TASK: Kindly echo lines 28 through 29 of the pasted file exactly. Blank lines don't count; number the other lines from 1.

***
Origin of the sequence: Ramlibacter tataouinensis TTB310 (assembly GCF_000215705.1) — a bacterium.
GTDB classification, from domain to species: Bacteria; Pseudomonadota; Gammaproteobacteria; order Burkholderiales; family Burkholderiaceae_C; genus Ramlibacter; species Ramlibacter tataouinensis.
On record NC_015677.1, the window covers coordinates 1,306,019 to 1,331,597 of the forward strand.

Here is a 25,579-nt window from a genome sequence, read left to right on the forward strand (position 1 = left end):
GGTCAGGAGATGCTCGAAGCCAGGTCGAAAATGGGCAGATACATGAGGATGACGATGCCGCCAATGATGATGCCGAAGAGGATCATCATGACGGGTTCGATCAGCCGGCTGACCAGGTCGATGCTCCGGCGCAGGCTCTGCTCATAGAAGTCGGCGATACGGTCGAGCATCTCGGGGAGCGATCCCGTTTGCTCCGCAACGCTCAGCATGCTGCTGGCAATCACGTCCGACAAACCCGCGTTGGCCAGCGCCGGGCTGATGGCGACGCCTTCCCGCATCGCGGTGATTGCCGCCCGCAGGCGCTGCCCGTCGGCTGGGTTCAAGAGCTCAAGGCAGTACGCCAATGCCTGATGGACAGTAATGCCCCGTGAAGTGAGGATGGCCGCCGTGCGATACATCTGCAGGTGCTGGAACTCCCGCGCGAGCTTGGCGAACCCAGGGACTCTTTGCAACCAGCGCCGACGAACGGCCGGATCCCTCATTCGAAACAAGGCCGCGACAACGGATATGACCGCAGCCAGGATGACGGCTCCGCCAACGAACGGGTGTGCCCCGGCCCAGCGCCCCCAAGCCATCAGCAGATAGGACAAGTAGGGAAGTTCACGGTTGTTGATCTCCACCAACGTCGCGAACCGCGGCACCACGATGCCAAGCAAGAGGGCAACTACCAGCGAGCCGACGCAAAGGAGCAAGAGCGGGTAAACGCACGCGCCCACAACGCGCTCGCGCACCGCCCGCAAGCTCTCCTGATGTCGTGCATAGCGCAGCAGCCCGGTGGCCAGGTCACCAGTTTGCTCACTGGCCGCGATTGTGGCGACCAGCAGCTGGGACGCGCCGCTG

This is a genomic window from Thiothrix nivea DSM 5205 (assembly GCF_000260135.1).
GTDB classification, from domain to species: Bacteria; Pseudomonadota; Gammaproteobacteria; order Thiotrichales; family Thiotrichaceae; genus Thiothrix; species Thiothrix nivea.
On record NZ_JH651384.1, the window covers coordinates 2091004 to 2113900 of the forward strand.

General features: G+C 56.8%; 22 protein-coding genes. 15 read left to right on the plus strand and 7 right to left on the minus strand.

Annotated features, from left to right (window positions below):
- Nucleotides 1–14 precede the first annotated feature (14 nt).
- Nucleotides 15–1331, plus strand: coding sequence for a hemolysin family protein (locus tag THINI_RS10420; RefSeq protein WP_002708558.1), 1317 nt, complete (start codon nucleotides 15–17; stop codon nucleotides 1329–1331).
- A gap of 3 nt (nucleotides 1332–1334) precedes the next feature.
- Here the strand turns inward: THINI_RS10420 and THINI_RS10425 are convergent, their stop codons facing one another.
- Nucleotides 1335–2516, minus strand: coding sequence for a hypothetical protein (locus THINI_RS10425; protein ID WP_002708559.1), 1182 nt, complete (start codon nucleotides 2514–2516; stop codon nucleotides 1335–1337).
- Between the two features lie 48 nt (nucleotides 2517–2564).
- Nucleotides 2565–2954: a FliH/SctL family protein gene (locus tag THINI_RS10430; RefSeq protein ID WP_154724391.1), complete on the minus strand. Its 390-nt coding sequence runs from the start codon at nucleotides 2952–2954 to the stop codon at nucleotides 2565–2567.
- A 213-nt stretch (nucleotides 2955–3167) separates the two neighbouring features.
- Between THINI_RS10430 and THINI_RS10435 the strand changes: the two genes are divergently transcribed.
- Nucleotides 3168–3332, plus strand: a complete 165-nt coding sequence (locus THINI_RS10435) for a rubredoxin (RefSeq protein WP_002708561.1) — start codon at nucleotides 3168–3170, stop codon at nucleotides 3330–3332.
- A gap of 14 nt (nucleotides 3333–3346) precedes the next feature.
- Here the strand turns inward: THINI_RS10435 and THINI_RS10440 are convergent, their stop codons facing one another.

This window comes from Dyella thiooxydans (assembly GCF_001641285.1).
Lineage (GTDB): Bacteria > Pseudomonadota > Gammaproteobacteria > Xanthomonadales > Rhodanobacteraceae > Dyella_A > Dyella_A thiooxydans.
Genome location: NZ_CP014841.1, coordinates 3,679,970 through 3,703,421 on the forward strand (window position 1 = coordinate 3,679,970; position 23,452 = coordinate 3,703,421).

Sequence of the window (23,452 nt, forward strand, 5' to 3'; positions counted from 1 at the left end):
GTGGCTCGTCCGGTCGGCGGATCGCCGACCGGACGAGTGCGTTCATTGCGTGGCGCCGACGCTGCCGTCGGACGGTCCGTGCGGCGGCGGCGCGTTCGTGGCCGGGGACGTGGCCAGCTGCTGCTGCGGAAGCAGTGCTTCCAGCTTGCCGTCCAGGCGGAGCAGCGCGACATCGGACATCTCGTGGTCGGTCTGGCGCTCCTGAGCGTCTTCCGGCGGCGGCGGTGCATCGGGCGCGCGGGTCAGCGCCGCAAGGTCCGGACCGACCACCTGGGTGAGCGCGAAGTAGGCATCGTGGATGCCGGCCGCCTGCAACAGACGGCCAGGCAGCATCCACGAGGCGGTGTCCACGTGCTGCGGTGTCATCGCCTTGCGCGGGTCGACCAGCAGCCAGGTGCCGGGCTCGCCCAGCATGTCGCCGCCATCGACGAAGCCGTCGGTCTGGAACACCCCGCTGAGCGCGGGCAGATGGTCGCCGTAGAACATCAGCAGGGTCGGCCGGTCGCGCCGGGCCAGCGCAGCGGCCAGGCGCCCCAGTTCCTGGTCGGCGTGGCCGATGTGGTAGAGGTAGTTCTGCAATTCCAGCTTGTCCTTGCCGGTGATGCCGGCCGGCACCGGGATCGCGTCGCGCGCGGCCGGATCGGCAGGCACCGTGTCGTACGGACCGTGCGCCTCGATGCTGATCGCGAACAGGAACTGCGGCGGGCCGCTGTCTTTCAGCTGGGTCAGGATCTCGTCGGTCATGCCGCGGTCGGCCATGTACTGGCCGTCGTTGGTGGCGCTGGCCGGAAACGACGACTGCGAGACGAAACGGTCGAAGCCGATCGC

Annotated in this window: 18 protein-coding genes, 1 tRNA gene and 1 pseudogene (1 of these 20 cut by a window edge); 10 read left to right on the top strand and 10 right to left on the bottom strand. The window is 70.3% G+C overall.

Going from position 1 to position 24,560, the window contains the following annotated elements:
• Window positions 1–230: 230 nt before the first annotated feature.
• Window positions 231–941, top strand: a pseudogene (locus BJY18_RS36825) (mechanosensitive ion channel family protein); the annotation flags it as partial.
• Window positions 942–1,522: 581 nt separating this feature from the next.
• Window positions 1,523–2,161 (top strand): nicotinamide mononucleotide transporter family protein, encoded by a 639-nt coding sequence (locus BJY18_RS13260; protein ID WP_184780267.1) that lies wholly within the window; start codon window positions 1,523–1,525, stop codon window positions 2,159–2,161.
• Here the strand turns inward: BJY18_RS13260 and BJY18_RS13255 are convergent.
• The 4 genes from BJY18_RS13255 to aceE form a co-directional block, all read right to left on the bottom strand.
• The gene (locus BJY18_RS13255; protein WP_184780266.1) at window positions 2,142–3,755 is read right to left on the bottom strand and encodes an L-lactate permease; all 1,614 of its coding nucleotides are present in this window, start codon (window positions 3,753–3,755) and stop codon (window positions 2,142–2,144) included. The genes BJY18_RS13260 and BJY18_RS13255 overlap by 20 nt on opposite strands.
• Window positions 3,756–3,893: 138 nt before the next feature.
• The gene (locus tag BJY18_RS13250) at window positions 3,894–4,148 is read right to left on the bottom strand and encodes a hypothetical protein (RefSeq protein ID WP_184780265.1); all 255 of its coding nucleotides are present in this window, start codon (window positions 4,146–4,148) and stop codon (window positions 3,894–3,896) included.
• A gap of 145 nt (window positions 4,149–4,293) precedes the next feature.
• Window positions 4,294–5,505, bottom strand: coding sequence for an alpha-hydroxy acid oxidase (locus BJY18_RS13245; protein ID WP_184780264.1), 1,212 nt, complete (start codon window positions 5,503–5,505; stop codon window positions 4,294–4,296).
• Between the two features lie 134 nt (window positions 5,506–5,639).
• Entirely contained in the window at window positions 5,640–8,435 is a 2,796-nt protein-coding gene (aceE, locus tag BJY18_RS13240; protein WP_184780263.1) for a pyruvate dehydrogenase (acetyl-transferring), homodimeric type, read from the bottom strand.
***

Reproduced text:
Annotated in this window: 18 protein-coding genes, 1 tRNA gene and 1 pseudogene (1 of these 20 cut by a window edge); 10 read left to right on the top strand and 10 right to left on the bottom strand. The window is 70.3% G+C overall.

Going from position 1 to position 24,560, the window contains the following annotated elements: